Radiology reports summarize findings from radiology studies and procedures. Due to the complexity of the field, most of the information is in textual format. Many health systems use reports following general guidelines as recommended by the American College of Radiology (ACR). These guidelines specify an overall format that includes sections on these topics (and in this order):
Indications: The overall clinical indications for an examination.
Procedures: A description of the procedures done as part of the examination, such as the administration of drugs or contrast agents.
Findings: From the exam and discussion of their significance. This section often includes information on comparisons to previous radiology studies if deemed appropriate by the radiologist.
Impressions: This section, sometimes referred to as the “conclusion” section, contains lists of summary statements indicating the conclusions from the examination. Recipients of the report tend to focus on this section, and some physicians have reported that this is the only section of a radiology report they commonly read.
Note that this is not a comprehensive list. The sections included in a radiology report can vary by radiology practice, and by modality of the exam. For example, for mammography reports the Food and Drug Administration, Quality Mammography Standards; Final Rule mandates that an “assessment” section be included in reports for mammograms. Similarly, ACR guidelines recommend including a “recommendations” after the assessment section, and the ACR defines precise data elements for representation of findings involving specific clinical characteristics.
Even with standardization of vocabularies and coding terminology, substantial amounts of information are available from radiology reports. The use of Natural Language Processing (NLP) allows for the extraction of variables such as problems, location, size of lesions or tumors, etc. directly from the free text of the report. Tracking changes in tumor size/volume, for example, is an important part of assessing response to therapy.
Our clients, who were building extensive longitudinal disease registries, had a specific need to use NLP to extract information from the textual part of radiology reports to determine lung nodule sizes and volume, calculate estimated tumor mass, and to represent extracted data in the RadLex clinical vocabulary. RadLex, developed by the Radiological Society of North America, RadLex is, in their words, “a comprehensive set of radiology terms for use in radiology reporting, decision support, data mining, data registries, education and research,” and is an official “naming system” for HL7. Melax Tech was able to assist these clients by leveraging our extensive library of deep-learning-based clinical NLP pipelines in conjunction with our award-winning CLAMP NLP tool. The CLAMP tool uses an extensive variety of features specifically designed to allow clients to easily extract many common data elements and the relationships between them from clinical text. The tool also allows for data to be mapped to standard clinical vocabulary systems, such ICD-10, SNOMED-CT, and many other standard vocabularies, such as the RadLex terminology used in this solution.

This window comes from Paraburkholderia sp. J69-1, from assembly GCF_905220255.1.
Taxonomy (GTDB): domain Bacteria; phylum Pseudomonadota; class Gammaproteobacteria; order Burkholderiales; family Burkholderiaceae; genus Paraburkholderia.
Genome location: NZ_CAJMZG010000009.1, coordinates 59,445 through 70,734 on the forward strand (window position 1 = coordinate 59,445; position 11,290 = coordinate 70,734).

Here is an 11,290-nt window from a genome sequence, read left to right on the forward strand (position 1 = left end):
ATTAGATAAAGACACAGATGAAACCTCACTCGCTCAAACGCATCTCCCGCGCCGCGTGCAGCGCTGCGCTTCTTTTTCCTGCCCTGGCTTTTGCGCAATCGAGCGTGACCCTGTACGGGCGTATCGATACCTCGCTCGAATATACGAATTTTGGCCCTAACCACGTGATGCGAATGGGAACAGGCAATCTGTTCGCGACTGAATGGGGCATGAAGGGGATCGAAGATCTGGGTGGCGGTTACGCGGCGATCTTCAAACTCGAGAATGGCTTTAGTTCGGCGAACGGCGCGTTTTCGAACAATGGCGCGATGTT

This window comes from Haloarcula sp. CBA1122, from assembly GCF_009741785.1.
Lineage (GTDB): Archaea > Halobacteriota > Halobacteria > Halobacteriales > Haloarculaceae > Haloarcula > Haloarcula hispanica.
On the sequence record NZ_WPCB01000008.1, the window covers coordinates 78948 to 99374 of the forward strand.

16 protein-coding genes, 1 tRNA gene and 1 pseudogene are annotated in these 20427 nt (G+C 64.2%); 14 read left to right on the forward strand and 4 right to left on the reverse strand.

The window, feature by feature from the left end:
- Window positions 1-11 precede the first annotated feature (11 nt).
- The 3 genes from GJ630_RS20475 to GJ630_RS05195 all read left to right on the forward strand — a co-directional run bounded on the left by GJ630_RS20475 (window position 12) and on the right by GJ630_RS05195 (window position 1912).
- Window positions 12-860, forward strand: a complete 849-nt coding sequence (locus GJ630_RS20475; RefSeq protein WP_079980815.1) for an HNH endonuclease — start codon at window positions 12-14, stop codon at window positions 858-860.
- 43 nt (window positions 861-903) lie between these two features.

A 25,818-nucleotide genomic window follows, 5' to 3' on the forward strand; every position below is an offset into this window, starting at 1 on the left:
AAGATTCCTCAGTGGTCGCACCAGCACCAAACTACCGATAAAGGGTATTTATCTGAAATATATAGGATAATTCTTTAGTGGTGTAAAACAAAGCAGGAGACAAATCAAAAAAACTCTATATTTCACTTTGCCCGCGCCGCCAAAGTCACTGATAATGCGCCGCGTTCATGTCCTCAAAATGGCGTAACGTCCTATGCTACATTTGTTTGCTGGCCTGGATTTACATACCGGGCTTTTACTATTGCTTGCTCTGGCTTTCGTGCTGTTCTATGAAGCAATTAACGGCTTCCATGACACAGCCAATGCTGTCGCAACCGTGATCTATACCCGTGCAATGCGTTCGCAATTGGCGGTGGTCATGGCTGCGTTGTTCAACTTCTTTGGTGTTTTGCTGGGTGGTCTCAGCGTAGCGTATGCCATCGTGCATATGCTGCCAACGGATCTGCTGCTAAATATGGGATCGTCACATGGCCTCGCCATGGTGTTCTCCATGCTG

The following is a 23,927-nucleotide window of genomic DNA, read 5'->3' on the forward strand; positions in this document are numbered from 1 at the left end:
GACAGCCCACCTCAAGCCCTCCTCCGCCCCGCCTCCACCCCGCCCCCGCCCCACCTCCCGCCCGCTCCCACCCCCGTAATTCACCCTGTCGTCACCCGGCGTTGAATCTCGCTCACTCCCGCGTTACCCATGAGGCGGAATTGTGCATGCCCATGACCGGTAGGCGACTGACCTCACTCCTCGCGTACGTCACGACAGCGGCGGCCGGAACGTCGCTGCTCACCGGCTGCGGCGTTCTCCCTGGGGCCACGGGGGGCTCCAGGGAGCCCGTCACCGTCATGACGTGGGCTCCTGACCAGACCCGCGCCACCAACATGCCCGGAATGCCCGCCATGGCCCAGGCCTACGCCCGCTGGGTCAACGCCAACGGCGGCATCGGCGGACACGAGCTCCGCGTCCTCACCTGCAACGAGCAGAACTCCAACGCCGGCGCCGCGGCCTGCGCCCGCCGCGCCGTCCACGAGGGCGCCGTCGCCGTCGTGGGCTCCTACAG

In a closely related use case with a different client, our CLAMP NLP suite of tools was used to normalize references to and extract information about radiation treatment sites recorded as text in the radiation therapy delivery (record and verify) electronic medical record (MOSAIQ®, Elekta Care Management, Stockholm). For details on this use case, see Walker G, Soysal E, Xu H. Development of a Natural Language Processing Tool to Extract Radiation Treatment Sites. Cureus. 2019;11(10):e6010. Published 2019 Oct 28. doi:10.7759/cureus.6010.
To learn more about our wide range of NLP solutions for various EHR document types, including radiology, radiation therapy, and pathology notes, and how they enhance research and billing functions, request a demo today!